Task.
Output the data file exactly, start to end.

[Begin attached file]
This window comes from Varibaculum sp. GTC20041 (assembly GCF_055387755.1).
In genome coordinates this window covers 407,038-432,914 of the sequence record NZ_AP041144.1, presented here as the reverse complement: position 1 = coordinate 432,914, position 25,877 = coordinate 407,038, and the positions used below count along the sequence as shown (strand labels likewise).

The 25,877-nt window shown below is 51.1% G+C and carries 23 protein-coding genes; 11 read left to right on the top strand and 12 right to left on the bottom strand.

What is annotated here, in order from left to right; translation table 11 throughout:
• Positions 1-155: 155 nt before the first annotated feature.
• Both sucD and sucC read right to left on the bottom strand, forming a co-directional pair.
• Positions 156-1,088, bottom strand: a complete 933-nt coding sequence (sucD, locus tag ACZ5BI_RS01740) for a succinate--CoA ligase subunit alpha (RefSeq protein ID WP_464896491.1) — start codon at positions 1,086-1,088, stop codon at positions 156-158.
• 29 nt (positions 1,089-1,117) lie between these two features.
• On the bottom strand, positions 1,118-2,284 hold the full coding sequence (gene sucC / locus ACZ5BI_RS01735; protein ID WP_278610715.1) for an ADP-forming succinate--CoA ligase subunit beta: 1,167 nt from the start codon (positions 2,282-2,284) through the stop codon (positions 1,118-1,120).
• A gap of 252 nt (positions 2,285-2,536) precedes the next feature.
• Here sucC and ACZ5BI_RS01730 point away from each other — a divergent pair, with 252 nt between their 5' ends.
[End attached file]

This window comes from Varibaculum sp. GTC20041 (assembly GCF_055387755.1).
In genome coordinates this window covers 407,038-432,914 of the sequence record NZ_AP041144.1, presented here as the reverse complement: position 1 = coordinate 432,914, position 25,877 = coordinate 407,038, and the positions used below count along the sequence as shown (strand labels likewise).

The 25,877-nt window shown below is 51.1% G+C and carries 23 protein-coding genes; 11 read left to right on the top strand and 12 right to left on the bottom strand.

What is annotated here, in order from left to right; translation table 11 throughout:
• Positions 1-155: 155 nt before the first annotated feature.
• Both sucD and sucC read right to left on the bottom strand, forming a co-directional pair.
• Positions 156-1,088, bottom strand: a complete 933-nt coding sequence (sucD, locus tag ACZ5BI_RS01740) for a succinate--CoA ligase subunit alpha (RefSeq protein ID WP_464896491.1) — start codon at positions 1,086-1,088, stop codon at positions 156-158.
• 29 nt (positions 1,089-1,117) lie between these two features.
• On the bottom strand, positions 1,118-2,284 hold the full coding sequence (gene sucC / locus ACZ5BI_RS01735; protein ID WP_278610715.1) for an ADP-forming succinate--CoA ligase subunit beta: 1,167 nt from the start codon (positions 2,282-2,284) through the stop codon (positions 1,118-1,120).
• A gap of 252 nt (positions 2,285-2,536) precedes the next feature.
• Here sucC and ACZ5BI_RS01730 point away from each other — a divergent pair, with 252 nt between their 5' ends.